ITG Says IBM i + DB2 for i Still Offers Lowest TCO
April 11, 2011 Timothy Prickett Morgan
As The Four Hundred previously reported, a new vice president, Colin Parris, has taken the reins as business line manager for the Power Systems line of servers. And one of the things that IBM has done as Parris took control is have its stable of consultants who do price/performance and other kinds of analysis for Power Systems go out and update their reports to reflect the new Power7 iron and related operating systems that debuted last year.
You can see a list of the updated Power Systems reports here. International Technology Group, the Los Altos, California, consultancy that has been tasked with making the economic and technical case for the OS/400 and IBM i platform for the past several years, has been asked by Big Blue to update its research.
Brian Jeffery, managing director at ITG, has duly released a report called Value Proposition for IBM Power Systems Servers and IBM i: Minimizing Costs and Risks for Midsize Businesses. The full report pits Power 720, Power 730, and Power 740 machines running IBM i 7.1 with its integrated DB2 for i relational database against equivalent Intel-based configurations using Xeon 5600 and 7500 processors running either a Linux operating system and Oracle 11g database or a Windows operating system running Microsoft‘s SQL Server 2008 database.
ITG cooked up four different scenarios for midrange shops, which ranged in size from $200 million to $1.3 billion and had from 500 to 4,500 employees. In the full study, these four scenarios are presented in detail, but for the executive summary that IBM has posted on its site, the data for these four scenarios are averaged together to give you a flavor of the comparisons. (Jeffrey has to make a living too, and he sells this data. You can purchase a copy of the full management briefing by emailing him at firstname.lastname@example.org.)
When you add up the four different scenarios, this is what the data looks like:
All of the machines in the comparisons have virtual machine or logical partition hypervisors, but ITG contends that VMware‘s ESX Server hypervisor is really only suited to development, test, and lightweight applications, not the kinds of back-end database and application workloads that ITG compares in its report. (This is an assertion that VMware would surely contest with its latest ESX Server 4.1 hypervisor.) The upshot is that even though Power Systems machinery and systems software can be more expensive, you need to buy less iron to set up a failover cluster than you would need for an X64-based setup. ITG contends that you need to cluster those Oracle or SQL Server databases and then put applications on a large number of Windows or Linux boxes. In one case, by example, ITG says that it takes 10 separate X64 servers to host the same applications as can be done on a Power 740 with four partitions clustered to a Power 720 using PowerHA SystemMirror for i that has six partitions. The backup box is used for some production and a lot of non-production workloads.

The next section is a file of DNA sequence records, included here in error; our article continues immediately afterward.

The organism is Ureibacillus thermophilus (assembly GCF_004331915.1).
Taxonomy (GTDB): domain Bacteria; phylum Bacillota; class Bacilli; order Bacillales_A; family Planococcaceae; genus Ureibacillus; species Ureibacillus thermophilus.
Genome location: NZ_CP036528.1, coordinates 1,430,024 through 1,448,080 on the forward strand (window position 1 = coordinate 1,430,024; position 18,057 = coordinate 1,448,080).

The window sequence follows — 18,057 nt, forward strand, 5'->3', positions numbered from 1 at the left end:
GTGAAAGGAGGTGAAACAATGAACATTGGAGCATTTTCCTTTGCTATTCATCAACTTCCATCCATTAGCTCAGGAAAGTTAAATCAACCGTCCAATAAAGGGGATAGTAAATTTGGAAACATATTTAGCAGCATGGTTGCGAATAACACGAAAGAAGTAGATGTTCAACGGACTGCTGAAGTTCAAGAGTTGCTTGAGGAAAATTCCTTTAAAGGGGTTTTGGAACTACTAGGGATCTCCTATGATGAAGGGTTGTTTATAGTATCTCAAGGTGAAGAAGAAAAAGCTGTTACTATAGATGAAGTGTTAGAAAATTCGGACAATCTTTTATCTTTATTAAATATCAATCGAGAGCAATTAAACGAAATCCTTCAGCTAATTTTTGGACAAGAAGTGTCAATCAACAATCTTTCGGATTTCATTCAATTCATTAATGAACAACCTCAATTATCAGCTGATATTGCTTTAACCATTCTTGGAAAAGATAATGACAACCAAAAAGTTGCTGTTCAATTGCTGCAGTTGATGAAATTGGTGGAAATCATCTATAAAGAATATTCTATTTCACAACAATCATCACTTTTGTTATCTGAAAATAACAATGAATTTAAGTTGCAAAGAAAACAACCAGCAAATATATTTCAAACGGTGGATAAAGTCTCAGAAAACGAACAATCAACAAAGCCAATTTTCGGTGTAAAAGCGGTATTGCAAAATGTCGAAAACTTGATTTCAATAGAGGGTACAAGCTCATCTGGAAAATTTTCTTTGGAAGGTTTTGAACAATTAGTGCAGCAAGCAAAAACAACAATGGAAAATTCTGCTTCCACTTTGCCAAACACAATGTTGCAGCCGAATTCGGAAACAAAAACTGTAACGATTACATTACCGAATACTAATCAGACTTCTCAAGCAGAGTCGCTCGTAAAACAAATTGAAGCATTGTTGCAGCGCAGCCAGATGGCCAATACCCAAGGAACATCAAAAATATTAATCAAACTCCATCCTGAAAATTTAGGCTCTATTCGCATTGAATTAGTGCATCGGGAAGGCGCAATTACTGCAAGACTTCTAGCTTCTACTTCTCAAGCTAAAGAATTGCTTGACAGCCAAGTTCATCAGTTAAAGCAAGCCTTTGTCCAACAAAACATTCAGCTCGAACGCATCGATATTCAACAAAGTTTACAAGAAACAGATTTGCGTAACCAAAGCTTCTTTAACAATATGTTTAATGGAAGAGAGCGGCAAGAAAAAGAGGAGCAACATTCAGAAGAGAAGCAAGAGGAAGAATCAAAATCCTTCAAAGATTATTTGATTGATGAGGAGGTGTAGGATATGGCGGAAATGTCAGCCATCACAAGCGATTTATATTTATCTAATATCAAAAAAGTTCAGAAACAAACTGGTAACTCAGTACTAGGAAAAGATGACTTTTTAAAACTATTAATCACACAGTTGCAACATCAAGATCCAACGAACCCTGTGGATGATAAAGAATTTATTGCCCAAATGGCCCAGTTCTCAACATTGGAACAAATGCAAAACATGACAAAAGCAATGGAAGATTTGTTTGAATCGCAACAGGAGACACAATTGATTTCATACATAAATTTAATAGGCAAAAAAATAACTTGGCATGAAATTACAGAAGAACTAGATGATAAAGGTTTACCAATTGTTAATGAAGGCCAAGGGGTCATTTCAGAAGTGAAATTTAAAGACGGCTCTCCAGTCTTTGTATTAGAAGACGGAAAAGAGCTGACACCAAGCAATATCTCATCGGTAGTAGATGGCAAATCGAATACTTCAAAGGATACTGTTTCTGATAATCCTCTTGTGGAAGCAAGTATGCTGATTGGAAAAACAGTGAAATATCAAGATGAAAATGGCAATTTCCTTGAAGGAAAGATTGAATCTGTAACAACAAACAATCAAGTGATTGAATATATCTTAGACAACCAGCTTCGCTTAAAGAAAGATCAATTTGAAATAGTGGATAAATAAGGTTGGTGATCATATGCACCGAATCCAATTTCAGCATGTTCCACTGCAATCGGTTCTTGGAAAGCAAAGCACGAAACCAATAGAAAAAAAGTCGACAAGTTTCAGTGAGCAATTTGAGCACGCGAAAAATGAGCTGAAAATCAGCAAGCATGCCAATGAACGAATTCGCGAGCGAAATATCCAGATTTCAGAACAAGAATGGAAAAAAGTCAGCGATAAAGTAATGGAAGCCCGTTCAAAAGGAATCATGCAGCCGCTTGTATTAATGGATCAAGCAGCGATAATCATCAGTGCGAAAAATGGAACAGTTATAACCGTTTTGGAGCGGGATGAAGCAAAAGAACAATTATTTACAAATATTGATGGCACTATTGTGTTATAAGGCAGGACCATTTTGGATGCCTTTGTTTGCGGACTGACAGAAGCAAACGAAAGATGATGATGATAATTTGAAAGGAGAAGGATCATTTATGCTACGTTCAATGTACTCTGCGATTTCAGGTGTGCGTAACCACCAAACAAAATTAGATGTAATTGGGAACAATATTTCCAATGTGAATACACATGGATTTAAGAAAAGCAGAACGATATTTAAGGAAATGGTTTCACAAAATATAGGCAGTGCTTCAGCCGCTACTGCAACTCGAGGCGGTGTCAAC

Clever configuration makes all the difference in the world.
The upshot, says ITG, is that a gaggle of Linux servers back-ended by an Oracle 11g dataset averaged $1.6 million to acquire and run for three years, compared to $813,800 for a Windows stack on the same iron and a mere $470,000 for the average Power Systems-IBM i 7.1 setup. Personnel costs are a big part of the Linux, Windows, and IBM i scenarios. ITG contends that the fixed costs as well as the ongoing costs are lower for the Power Systems-IBM i combinations–something that AS/400 shops have been saying for more than 20 years comparing themselves to other platforms. Here’s what it looks like when you look at fixed versus ongoing costs for the average of the four scenarios:
It makes you wonder why everyone isn’t running IBM i boxes, doesn’t it? Clearly, familiarity provides some sort of comfort that trumps economics, if ITG’s analysis is correct. The irony to me is that 20 years ago, the AS/400 was the application platform with the most applications and the highest familiarity and comfort level in the midrange. Now, IBM has 2,500 ISVs supporting it, and Windows is on most desktops and on the majority of servers.
Imagine if an operating system like OS/400–the one where the database was the file system–had been hacked onto desktops and given a pretty face like DOS was given to become Windows.